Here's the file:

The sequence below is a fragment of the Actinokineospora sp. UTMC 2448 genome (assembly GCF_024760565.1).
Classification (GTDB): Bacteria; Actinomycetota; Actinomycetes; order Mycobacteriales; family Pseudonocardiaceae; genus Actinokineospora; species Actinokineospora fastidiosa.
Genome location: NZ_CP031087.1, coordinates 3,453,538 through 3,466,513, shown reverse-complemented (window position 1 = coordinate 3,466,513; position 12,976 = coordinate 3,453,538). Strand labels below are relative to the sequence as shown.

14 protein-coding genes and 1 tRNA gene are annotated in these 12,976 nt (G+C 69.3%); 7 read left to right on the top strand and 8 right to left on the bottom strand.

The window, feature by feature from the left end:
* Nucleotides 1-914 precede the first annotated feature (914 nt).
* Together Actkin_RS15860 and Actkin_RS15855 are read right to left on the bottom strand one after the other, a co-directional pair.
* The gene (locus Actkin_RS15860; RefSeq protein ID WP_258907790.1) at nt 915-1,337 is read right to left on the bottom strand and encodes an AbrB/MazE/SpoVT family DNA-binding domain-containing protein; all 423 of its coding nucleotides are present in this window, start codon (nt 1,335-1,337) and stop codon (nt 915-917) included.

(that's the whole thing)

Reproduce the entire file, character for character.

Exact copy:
The sequence below is a fragment of the Actinokineospora sp. UTMC 2448 genome (assembly GCF_024760565.1).
Classification (GTDB): Bacteria; Actinomycetota; Actinomycetes; order Mycobacteriales; family Pseudonocardiaceae; genus Actinokineospora; species Actinokineospora fastidiosa.
Genome location: NZ_CP031087.1, coordinates 3,453,538 through 3,466,513, shown reverse-complemented (window position 1 = coordinate 3,466,513; position 12,976 = coordinate 3,453,538). Strand labels below are relative to the sequence as shown.

14 protein-coding genes and 1 tRNA gene are annotated in these 12,976 nt (G+C 69.3%); 7 read left to right on the top strand and 8 right to left on the bottom strand.

The window, feature by feature from the left end:
* Nucleotides 1-914 precede the first annotated feature (914 nt).
* Together Actkin_RS15860 and Actkin_RS15855 are read right to left on the bottom strand one after the other, a co-directional pair.
* The gene (locus Actkin_RS15860; RefSeq protein ID WP_258907790.1) at nt 915-1,337 is read right to left on the bottom strand and encodes an AbrB/MazE/SpoVT family DNA-binding domain-containing protein; all 423 of its coding nucleotides are present in this window, start codon (nt 1,335-1,337) and stop codon (nt 915-917) included.